2017-06-11: Research, planning and insulation

Something of a slow grind since we got back from our first trip. We’ve both been very busy with work, so not much time to spend on the van.

Amy has been insulating the rear and side doors. Since these cavities hold loose wires that connect to the central locking and door catches, we don’t want to install insulation that can’t be removed if we need to fix any problems. So we’re using left over closed cell foam sheets (about an inch thick) which can be friction fitted without using any glue or expanding foam.

I’ve been drawing more layouts in Sketchup, trying to iron out all the little niggles, and figure out what we can pin down now so we can continue the build. It’s a constant struggle between getting stuff done, so we can test whether it does work, and planning things out, so we know that it will work.


Current draft layout. Yes, I know it doesn’t conform to the laws of physics. It will.

At this stage, while we’re trying to maintain maximum flexibility, that means a lot of shifting sand.

So we’re trying to make some decisions on the electrical system:

  • What battery technology to use
  • How much capacity we need
  • How much solar we need
  • What arrangement of panels will work best on the roof (in combination with other components like a fan or a rooflight)
  • How to run wiring through the van
  • How to charge the battery off the alternator, and what system will work for our van (voltage sensitive relay, or battery-to-battery charger)

Sizing batteries and solar panels

One of the first steps in planning the electrical system is figuring out what size battery and solar panels we need.

That depends on a few key factors, which will vary for everyone. In our case, they are:

  • Price: we are price-sensitive!
  • Level of luxury / number of appliances: we don’t want a TV, microwave, Air-condioning, hot water, etc. So our electricity needs are quite modest
  • Dependence on electricity: at the moment, we’d like to mix our fuel usage, so gas will be a big part of the mix: mostly for cooking and heating
  • How close to civilisation: we want to go wild, not stay in campsites with hookup power. That means we want to go a long time on just the battery and solar power.

Continue reading “Sizing batteries and solar panels”

Wood selection for framing and cladding: do the math

I’m evaluating different materials for cladding the walls of the van, and for building frames and panels for furniture (bed, kitchen units, etc.)

Commercial outfitters here in the UK use materials I find unappealing, whereas DIY convertors often stick to what they can find in the out-of-town DIY store. I’d like to weigh up – literally – the pros and cons of a few approaches that are in scope for me.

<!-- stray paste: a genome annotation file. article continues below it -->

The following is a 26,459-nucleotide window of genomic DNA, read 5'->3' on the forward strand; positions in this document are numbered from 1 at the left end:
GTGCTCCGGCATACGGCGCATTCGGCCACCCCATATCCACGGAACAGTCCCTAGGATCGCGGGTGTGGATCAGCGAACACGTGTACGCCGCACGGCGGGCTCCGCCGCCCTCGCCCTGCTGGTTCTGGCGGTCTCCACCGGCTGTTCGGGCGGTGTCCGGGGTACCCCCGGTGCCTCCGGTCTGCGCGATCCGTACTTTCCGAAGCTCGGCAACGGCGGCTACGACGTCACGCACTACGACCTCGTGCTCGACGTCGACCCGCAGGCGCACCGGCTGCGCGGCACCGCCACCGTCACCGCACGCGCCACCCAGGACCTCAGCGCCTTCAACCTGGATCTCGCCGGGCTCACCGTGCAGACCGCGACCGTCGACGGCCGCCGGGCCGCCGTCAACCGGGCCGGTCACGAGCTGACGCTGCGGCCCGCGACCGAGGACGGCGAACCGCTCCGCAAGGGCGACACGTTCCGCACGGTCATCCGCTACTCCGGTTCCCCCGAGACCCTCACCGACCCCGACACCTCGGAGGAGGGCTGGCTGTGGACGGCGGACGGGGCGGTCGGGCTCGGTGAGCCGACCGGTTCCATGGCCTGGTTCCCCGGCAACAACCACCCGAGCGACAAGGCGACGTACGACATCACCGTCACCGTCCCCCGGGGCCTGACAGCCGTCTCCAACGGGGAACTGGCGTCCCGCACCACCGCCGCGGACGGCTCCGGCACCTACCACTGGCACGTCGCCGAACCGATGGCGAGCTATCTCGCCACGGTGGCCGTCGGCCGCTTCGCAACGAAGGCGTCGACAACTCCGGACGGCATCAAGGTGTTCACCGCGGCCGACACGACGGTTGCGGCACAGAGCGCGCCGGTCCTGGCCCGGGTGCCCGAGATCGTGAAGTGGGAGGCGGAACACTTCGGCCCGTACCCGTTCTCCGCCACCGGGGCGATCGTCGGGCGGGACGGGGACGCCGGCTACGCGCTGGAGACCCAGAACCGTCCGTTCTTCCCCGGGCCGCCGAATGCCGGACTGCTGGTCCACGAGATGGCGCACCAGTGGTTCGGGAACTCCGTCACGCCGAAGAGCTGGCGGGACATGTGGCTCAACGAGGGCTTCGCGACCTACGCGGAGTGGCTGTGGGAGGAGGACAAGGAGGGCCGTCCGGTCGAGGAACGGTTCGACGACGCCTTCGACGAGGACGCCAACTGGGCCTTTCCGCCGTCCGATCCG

Absolute weights

Weight is a key factor, not least because of the payload limit of the van. But also efficiency, handling and sizing. I consulted a few sources to find out the weight of different wood types. The excellent Collins Complete Woodworker’s Manual gives ‘average dried weight’ for a range of hard and soft woods. (This is just a selection of woods that are available to me, and might be appropriate.)

Soft woods

  • Sitka and Norway spruce — 450 kg/m3
  • Pines (White, Ponderosa, Yellow) — 420 – 480 kg/m3

To verify, I weighed some 44mm square batons I bought from Wickes (the same product is also available at B&Q). It’s usually labelled as ‘whitewood’ or  spruce. It worked out at 423 kg/m3.

Hard woods

  • European beech — 720 kg/m3
  • American white ash — 670 kg/m3
  • American white oak — 770 kg/m3


My local timber merchant also stocks lovely BB Grade Birch Plywood, and they gave me the specs for a couple of thicknesses:

  • 12 mm 8×4 sheet — 25.25kg (707 kg/m3)
  • 9 mm 8×4 sheet — 19.50kg (728 kg/m3)
  • 6 mm — extrapolated: 749 kg/m3
  • 18 mm — extrapolated: 665 kg/m3

These are the woods and panel materials that are available to me (discounting the crap I don’t want to touch).

Wall cladding

Many DIYers seem to go for either cheap plywood faced with car felt, or wooden cladding boards, made from spruce or maybe pine.

I like a wooden finish, but those cladding boards are either thin or heavy. Here’s a typical review of some 8mm spruce cladding (just labelled ‘softwood’) from a DIY store:

At least 20% of these poor quality timbers where so warped, bent or sub standard that they could not be used for the project. They are only finish sanded on one side witch means that you cant switch boards around to hide knots and holes where knots where.

Large chunks where often taken out of the tounges or groves making them incredibly hard to fit together. Every single piece is labled with an incredibly sticky label that is impossible to peel off on the face side of the board making for a enfuriating few hours of peeling and scrubbing.

This chimes with my experience too. You could go for thicker boards, but then you’re looking at some serious weight. To clad an 8′ x 4′ area with 14 mm softwood cladding would weigh about 18.8 kg. The same area in 6 mm birch ply (which has a lovely finish) would weigh about 13.4 kg.

There are other factors of course, (how well does the cladding conform to the curves of the van, does it need to bear weight or hold a screw), but the weight and aesthetics certainly point to the thin 6 mm ply as a good option.

Furniture framing

I’ve made lots of furniture out of stud timbers and that 44mm section whitewood. It’s fine, and in certain orientations and thicknesses, adequately strong.

But I’m interested in using something that cuts more cleanly, is stronger and has some flex for the construction of cabinet and bed frames. Ash looks promising here. I need to do some practical experiments – and more research, but the weight difference doesn’t look too bad, especially when you consider you could get away with smaller cross-sections of wood for many applications in the van.